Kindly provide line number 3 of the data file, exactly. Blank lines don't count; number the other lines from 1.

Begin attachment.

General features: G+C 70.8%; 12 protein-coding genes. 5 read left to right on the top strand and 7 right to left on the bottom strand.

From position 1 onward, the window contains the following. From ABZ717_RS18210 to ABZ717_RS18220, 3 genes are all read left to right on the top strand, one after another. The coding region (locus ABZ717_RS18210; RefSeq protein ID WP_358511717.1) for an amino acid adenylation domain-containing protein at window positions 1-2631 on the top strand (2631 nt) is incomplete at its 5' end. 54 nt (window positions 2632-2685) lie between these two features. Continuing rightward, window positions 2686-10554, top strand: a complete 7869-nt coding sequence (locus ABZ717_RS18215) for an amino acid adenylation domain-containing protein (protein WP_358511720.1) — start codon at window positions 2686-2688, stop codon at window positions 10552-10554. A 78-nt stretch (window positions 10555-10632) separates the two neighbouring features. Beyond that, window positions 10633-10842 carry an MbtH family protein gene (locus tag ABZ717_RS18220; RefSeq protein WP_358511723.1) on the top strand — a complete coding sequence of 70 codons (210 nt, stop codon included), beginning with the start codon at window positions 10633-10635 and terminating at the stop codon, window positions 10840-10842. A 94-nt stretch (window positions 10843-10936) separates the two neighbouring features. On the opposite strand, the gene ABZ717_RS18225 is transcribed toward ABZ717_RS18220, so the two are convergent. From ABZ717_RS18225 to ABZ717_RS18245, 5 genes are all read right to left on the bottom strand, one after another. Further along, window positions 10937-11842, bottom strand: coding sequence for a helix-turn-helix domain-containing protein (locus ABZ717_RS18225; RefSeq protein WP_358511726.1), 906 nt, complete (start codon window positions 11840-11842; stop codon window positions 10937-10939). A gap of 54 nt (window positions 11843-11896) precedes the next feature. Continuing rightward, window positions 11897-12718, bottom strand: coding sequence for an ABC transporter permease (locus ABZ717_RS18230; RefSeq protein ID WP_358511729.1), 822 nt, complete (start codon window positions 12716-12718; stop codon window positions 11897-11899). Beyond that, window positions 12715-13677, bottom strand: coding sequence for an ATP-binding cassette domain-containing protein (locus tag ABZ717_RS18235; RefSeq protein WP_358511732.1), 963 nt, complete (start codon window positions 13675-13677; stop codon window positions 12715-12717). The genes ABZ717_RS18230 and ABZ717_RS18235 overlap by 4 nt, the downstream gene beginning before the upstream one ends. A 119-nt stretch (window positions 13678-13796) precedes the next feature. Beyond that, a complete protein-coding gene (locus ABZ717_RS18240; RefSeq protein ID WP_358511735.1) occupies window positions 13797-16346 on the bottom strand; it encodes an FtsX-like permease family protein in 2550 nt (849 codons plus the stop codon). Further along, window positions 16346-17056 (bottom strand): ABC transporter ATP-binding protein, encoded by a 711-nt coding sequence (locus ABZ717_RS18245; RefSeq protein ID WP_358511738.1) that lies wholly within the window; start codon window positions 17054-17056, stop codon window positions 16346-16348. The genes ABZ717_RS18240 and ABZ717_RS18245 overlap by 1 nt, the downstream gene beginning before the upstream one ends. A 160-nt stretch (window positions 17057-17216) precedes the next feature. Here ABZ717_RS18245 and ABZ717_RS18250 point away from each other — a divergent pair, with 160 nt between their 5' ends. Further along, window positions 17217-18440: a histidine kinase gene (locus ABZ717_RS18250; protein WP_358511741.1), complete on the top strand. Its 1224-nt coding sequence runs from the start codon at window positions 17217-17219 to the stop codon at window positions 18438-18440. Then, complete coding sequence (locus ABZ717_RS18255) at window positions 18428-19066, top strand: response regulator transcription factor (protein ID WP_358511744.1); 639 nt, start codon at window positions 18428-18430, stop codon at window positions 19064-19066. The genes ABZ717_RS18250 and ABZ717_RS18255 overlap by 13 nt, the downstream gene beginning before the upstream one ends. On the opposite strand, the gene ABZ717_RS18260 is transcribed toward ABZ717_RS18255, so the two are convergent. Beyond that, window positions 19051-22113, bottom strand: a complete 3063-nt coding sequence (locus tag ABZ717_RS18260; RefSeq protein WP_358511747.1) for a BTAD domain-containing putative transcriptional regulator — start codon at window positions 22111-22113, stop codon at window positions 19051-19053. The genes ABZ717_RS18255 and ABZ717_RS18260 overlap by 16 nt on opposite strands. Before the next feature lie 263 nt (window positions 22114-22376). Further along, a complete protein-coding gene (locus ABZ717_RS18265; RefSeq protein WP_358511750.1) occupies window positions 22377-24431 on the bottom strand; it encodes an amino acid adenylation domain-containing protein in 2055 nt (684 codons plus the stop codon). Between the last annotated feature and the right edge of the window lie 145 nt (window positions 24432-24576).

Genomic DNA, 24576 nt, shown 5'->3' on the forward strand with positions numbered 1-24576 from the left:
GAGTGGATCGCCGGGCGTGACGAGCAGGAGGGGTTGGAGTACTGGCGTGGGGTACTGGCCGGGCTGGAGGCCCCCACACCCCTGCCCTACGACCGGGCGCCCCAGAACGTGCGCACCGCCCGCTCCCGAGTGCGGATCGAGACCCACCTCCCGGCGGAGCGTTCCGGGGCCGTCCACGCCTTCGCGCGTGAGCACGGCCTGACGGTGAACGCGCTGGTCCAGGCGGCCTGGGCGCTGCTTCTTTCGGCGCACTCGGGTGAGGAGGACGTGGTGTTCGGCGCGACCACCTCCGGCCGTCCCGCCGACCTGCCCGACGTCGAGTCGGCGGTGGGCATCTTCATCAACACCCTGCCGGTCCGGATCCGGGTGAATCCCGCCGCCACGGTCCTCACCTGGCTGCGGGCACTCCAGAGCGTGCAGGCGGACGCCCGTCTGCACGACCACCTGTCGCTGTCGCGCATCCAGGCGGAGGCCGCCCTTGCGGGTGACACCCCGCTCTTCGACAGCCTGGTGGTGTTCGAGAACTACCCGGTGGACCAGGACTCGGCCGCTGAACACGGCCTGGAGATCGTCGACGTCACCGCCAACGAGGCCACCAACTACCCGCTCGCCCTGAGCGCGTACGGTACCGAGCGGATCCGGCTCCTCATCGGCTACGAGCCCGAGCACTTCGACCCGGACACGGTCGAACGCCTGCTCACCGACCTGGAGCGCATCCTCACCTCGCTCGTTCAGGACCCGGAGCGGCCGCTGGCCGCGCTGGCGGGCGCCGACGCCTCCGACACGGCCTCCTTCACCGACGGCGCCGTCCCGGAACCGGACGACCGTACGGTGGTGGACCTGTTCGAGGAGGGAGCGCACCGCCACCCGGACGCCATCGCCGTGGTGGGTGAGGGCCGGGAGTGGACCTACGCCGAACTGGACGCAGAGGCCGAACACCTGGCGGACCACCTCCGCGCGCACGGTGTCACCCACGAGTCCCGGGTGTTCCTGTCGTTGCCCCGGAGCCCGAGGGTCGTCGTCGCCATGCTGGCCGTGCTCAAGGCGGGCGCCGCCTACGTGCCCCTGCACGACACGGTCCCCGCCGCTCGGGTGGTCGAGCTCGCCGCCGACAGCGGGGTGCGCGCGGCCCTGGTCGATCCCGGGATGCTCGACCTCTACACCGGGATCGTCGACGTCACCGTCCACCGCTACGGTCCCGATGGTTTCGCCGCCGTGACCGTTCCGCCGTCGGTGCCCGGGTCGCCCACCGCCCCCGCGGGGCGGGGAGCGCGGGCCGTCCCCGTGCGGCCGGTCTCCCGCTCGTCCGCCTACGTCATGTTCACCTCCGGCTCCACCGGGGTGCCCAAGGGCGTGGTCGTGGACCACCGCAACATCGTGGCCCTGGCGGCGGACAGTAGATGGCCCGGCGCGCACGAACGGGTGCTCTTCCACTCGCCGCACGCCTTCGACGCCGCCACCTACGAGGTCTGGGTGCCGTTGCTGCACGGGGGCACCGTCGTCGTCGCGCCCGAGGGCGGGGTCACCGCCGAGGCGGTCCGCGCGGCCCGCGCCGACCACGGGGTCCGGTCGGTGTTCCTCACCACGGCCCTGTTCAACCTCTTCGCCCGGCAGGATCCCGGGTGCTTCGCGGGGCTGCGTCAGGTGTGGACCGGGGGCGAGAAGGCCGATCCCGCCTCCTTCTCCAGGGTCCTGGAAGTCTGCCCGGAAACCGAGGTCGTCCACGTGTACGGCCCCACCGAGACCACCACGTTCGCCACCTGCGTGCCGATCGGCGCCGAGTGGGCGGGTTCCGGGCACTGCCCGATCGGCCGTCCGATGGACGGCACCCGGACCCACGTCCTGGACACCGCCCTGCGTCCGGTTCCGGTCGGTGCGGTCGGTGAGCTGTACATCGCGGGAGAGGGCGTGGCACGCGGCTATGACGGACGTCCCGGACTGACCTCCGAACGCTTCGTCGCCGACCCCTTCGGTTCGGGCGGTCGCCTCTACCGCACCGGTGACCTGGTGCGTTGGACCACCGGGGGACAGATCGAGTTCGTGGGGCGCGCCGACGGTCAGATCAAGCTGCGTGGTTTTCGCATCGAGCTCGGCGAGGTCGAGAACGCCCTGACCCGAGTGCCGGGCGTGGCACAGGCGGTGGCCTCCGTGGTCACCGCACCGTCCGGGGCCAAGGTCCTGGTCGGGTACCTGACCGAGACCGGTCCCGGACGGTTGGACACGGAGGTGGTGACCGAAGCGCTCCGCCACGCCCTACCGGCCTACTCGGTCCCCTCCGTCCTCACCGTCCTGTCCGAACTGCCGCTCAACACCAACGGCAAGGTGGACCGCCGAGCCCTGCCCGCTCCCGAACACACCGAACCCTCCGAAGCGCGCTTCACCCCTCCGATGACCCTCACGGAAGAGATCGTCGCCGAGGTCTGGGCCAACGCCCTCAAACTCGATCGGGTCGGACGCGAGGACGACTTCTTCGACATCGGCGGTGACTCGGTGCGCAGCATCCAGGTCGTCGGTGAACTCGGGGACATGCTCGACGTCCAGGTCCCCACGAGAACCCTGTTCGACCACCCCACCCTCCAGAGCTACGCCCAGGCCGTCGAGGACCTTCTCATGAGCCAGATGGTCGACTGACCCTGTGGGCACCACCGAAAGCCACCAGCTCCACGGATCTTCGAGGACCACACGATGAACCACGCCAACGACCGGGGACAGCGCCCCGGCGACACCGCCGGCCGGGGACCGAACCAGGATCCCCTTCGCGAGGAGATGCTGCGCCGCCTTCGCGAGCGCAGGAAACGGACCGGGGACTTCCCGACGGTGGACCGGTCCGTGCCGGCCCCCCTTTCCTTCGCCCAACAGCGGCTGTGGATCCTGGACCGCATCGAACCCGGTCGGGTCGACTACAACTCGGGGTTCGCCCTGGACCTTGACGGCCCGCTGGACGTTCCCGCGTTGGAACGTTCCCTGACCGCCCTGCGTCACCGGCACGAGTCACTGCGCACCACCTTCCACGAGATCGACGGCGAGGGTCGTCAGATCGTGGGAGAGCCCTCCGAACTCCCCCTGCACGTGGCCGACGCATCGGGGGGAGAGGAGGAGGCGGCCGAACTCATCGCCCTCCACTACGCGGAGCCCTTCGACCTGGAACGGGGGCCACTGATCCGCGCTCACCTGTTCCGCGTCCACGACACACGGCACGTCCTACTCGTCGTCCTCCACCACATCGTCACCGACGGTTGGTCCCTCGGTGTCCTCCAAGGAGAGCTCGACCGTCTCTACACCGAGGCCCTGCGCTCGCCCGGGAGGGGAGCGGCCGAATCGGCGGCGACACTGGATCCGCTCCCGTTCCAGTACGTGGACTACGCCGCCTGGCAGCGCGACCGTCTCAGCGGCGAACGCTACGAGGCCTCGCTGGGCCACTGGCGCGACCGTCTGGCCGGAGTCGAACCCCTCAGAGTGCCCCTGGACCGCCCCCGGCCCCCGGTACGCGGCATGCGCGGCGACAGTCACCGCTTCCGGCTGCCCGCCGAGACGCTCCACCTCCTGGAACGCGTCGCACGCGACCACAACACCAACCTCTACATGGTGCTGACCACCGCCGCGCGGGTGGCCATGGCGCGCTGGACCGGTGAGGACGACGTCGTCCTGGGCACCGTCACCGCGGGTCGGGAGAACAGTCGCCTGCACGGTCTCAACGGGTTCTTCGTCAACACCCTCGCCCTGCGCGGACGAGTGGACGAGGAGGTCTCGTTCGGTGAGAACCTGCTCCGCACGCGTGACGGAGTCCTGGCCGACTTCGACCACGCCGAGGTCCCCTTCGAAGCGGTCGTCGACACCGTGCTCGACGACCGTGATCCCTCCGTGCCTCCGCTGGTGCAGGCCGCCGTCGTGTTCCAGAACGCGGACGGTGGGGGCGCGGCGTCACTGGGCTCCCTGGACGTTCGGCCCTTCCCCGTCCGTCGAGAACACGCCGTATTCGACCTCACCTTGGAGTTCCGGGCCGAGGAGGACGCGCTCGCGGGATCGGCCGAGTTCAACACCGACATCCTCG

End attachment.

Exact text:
Genomic DNA, 24576 nt, shown 5'->3' on the forward strand with positions numbered 1-24576 from the left: